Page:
Good File Naming Conventions

There are a number of good tips to keep in mind when you name your folders, files, and web pages. These tips will help to keep your URLs short and specific to what they involve. Good file naming will also help with search engine optimization.

  • Don’t include spaces or other punctuation in your folder or file name. If necessary, use dashes in this manner: “my-new-file.pdf”.
  • Try to keep your folder or file name short while still making sense.
  • Use key words.
  • Use lowercase.
  • Pick a filename and stick to it. Besides our CMS restrictions, not renaming your file will keep the file indexed by any search engines.
  • Try to avoid using years, version numbers, or other naming patterns that date a file. Maintenance is reduced and user experience is sustained when you can just overwrite the old file with the new one each year and keep the filename the same. However, for archiving purposes, different filenames may be important (e.g., FY09). To ensure that your new filename updates properly, please let the CMS team in University Marketing and Communications know when you change a filename.

You may only work in one operating system, however your web files will be viewed by numerous systems. Therefore, it becomes essential that you play it safe and avoid common illegal directory and filename characters. Some are illegal because a specific operating system doesn’t support them, others because they are used as variables or reserved characters. Naming conventions are important in web addresses (folder names) as well as for binary files.

Do not use any of these common illegal characters.

  • # pound
  • < left angle bracket
  • % percent
  • > right angle bracket
  • & ampersand
  • * asterisk
  • { left bracket
  • ? question mark
  • } right bracket
  • / forward slash
  • back slash
  • + plus sign
  • : colon
  • = equal sign
  • “ double quotes
  • | pipe
  • ‘ single quotes
  • ` backtick
  • ! exclamation point
  • @ at sign
  • $ dollar sign
  • and blank spaces

Also, keep these rules in mind:

  • Don’t start or end your filename with a space, period, hyphen, or underline.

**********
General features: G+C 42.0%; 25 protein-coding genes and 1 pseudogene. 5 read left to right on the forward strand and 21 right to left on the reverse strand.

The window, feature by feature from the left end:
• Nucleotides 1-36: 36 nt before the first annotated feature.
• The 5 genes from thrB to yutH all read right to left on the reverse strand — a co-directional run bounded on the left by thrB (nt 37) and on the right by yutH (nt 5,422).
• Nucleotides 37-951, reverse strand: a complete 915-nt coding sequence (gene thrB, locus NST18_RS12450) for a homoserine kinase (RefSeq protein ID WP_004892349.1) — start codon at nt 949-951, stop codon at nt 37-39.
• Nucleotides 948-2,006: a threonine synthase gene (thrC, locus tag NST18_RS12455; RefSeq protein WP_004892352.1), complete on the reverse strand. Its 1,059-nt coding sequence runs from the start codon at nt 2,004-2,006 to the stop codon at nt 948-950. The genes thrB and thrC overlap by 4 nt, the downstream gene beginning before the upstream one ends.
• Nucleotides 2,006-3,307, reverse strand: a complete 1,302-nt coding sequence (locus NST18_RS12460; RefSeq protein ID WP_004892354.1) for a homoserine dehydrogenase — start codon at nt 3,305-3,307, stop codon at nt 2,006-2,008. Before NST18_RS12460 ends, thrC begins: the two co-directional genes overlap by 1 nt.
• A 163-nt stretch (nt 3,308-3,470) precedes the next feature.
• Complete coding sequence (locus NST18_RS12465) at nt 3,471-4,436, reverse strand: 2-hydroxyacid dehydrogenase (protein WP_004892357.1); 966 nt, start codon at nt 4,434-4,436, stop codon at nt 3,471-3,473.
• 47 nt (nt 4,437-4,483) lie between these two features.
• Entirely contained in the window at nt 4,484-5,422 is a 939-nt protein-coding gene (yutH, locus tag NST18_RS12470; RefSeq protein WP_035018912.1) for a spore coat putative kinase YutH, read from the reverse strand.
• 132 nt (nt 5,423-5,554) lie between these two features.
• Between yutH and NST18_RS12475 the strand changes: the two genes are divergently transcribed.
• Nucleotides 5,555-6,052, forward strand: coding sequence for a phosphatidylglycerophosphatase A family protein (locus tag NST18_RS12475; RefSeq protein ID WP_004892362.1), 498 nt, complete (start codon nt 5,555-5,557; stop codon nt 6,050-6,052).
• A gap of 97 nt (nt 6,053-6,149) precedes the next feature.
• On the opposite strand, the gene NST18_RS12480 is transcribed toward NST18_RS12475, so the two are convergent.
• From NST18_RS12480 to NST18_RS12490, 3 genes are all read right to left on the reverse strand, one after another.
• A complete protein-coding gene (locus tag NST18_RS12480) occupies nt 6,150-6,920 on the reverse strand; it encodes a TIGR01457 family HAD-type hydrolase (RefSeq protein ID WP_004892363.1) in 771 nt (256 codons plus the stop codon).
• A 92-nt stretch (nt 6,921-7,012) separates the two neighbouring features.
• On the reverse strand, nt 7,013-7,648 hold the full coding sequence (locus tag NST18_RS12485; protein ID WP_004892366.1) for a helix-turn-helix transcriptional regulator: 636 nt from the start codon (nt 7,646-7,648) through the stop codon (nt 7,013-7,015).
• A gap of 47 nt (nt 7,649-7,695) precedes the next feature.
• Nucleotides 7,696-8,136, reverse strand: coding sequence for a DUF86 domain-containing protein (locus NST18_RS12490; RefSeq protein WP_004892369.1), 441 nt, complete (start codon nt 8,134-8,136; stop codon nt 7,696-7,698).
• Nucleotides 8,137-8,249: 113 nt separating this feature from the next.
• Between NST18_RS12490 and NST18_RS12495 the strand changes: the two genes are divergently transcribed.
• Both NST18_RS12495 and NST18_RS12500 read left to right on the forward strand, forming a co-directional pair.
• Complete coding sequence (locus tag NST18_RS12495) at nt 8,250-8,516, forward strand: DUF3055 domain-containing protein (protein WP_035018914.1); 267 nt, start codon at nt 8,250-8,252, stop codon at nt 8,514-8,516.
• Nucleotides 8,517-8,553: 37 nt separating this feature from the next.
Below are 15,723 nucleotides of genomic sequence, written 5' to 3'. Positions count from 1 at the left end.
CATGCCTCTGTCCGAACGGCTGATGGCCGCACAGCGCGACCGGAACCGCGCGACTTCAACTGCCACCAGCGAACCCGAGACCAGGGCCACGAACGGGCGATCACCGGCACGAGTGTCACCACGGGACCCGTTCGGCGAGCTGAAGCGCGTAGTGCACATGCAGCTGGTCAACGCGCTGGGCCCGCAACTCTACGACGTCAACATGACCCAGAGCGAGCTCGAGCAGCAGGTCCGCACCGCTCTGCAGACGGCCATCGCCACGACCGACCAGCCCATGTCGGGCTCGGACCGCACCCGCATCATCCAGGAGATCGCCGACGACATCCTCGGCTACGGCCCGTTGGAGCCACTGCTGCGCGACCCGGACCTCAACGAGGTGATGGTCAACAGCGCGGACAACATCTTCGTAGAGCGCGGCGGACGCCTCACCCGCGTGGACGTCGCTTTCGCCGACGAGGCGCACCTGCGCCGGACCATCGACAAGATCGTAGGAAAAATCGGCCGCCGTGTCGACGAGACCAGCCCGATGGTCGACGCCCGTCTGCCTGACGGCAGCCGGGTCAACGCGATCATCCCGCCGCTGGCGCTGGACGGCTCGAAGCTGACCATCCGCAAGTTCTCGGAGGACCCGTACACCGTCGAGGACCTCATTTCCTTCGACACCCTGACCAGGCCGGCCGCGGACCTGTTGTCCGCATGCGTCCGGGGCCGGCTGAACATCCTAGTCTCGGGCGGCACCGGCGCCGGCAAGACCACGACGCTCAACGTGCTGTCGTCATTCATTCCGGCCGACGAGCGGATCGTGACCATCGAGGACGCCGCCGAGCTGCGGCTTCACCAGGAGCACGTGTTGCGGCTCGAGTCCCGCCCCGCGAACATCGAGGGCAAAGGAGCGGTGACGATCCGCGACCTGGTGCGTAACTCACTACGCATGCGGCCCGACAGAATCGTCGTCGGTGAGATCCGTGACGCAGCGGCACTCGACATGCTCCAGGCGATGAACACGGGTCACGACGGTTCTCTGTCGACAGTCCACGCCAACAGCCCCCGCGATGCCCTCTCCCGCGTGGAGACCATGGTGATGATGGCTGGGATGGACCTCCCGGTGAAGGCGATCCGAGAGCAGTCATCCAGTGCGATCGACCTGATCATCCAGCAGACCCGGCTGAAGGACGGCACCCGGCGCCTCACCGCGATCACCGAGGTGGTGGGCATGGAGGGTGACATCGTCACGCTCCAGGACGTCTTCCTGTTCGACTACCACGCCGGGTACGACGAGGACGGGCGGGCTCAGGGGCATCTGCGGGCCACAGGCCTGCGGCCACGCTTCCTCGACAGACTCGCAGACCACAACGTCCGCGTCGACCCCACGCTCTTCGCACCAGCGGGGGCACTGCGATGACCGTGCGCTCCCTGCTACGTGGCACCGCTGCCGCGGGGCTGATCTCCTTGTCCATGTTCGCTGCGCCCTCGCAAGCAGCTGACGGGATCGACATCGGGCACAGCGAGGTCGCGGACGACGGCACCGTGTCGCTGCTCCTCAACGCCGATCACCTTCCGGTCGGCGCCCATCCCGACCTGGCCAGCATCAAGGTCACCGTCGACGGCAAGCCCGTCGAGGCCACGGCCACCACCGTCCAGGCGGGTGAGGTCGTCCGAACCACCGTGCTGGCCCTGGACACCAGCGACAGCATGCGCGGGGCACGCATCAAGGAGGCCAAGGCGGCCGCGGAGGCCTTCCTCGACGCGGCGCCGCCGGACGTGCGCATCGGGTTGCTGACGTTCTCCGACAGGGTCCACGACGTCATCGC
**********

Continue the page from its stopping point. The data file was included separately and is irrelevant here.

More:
• Keep your filenames under 31 characters.
  • Most operating systems are case sensitive.
  • Non-ASCII characters need to be escaped.
  • Separate words with dashes (not underscores).
  • Keep the overall filename length reasonably short.
  • Selecting Great URLs

Example:

Bad filenames Translates to
F&A Costs.html F&amp;A%20Costs.html
my PDF file#name.pdf my%20PDF%20file%23name.pdf
Good filenames
fa-costs-index.html
my-pdf-file-name.pdf


Note: This list is not exhaustive. It is meant to help you avoid common errors in filenames.

Renaming CMS Filenames

Its important to understand that although you can rename the filenames of items in the CMS (pages, pdfs, documents, spreadsheets, etc) it is not a good practice to do so. Besides the lost advantages of keeping consistent filenames, you will also incur some disadvantages to file renaming. Let’s say you have a PDF named “office-names.pdf” on your website. You wish to rename it to “office-names09.pdf” because it is a new PDF for the new year. When you rename your filename, the old file (office-names.pdf) and the new file (office-names09.pdf) will both be on your website. This is because the CMS does not remove files from your website unless they are archived. If they are simply renamed, the old one will be left online and a new one will be created. If any of your users are linking to or bookmarking the old file, they will not be aware that a new file exists and will instead view the old file. Please be aware of this and keep your filenames the same. Please let the CMS team in University Marketing and Communications know when you change a filename if it necessary.